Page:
At Shantz’s request, the police were not contacted regarding these allegations.

CM contacted Pentelow in preparation for this article. After contacting legal counsel, he responded with three statements and requested that they be quoted in whole:

  • It is with deep sadness that I write knowing that many lives are affected by these words.
  • I apologize to Ruth-Ann for the stress and pain caused to her as a result of our relationship.
  • I acknowledge the proactive work that the board of directors of Silver Lake Mennonite Camp is doing as a result of this situation.

The Silver Lake board has been working in response to Shantz’s allegations. In a recent press release, the camp lists a number of initiatives:

  • First, it issued a private trespass notice to Pentelow, banning him from the camp and camp events.
  • Even though Silver Lake has “policies and procedures related to workplace practices and issues of harassment and sexual violence,” they were reviewed, “seeking counsel and input to ensure they meet best practices and are broadly known and understood by staff.”
  • Then the camp also took the “opportunity to develop a new training curriculum not only for our own staff, but also available to the broader camping community.” According to Fehr, this material is being developed with Carol Penner, the coordinator of Applied Studies at Conrad Grebel University College in Waterloo, Ont., who developed the “Sacred trust” material on church and sexual abuse for Mennonite Church Eastern Canada. The camp’s material, which is “primarily scenario based,” is still in draft form, although it is now being finalized after a pilot project in the spring. Silver Lake plans to release it together with MC Eastern Canada to any camps in Ontario and beyond that are interested in it.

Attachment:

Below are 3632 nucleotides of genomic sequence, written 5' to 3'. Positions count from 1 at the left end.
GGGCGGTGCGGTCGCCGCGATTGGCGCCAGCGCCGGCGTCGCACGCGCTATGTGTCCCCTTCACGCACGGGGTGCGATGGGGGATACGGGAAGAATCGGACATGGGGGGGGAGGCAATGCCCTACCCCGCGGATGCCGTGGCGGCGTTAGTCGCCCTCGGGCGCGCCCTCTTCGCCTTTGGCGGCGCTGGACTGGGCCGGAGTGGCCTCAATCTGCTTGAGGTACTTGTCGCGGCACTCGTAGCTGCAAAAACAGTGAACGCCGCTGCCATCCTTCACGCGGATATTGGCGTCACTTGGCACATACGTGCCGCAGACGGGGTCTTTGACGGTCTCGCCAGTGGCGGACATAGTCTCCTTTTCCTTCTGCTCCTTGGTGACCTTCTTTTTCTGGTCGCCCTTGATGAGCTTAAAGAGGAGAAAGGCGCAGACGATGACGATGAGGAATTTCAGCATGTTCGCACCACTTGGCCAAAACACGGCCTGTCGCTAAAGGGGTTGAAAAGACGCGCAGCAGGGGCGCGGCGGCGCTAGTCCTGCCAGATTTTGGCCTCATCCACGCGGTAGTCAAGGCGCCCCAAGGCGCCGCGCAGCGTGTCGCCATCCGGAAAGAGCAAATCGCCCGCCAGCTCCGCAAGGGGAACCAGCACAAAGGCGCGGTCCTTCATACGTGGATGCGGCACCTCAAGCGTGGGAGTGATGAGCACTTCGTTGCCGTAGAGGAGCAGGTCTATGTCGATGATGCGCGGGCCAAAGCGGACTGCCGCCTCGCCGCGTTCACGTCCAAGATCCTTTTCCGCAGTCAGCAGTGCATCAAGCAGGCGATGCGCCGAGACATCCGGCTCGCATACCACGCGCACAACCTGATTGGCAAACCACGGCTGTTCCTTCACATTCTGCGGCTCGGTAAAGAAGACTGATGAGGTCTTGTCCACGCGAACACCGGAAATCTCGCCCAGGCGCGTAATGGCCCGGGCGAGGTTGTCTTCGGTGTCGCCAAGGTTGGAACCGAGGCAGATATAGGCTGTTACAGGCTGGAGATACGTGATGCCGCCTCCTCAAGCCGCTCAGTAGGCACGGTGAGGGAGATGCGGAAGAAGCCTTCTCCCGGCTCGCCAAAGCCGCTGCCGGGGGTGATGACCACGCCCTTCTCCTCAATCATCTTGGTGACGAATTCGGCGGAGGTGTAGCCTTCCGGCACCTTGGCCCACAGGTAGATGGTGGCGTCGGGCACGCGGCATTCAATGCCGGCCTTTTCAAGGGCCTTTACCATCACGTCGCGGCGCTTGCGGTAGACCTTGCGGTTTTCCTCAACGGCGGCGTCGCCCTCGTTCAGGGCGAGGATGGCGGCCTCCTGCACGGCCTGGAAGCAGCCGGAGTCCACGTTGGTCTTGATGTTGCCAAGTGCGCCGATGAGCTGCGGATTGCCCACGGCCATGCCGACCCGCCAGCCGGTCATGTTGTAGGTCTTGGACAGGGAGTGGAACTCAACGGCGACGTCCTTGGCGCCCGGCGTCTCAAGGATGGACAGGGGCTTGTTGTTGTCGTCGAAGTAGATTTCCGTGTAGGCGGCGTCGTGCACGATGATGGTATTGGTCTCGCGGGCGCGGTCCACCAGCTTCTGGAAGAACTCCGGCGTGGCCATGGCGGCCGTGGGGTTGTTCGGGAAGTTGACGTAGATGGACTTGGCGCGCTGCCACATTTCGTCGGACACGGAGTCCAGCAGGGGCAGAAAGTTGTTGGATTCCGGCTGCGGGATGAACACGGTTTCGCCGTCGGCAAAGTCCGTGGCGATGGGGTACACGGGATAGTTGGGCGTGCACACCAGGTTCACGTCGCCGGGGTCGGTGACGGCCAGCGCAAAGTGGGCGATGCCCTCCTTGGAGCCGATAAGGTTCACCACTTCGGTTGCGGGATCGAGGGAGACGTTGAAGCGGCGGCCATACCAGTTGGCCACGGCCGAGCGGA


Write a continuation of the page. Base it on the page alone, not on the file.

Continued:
Silver Lake’s press release ends by saying, “The board remains fully committed to the safety of all its community members, and welcomes your prayers at this difficult time. We are driven by a vision of positive, open Christian community, and saddened at its failures for Ruth-Ann.” Anyone with comments, concerns or questions is asked to contact Pamela Fehr by email at The statement and news release can be viewed at

See also “Broken boundaries”


Photo courtesy of Silver Lake Mennonite Camp

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Deep thanks to you, Ruth-Ann Klassen Shantz, for coming forward to stand tall and name who harmed you, thereby claiming a new level of healing for yourself and warning others of the risk Pentalow poses. You are not alone. And Pentalow should never again hold a position of authority over young persons in any setting.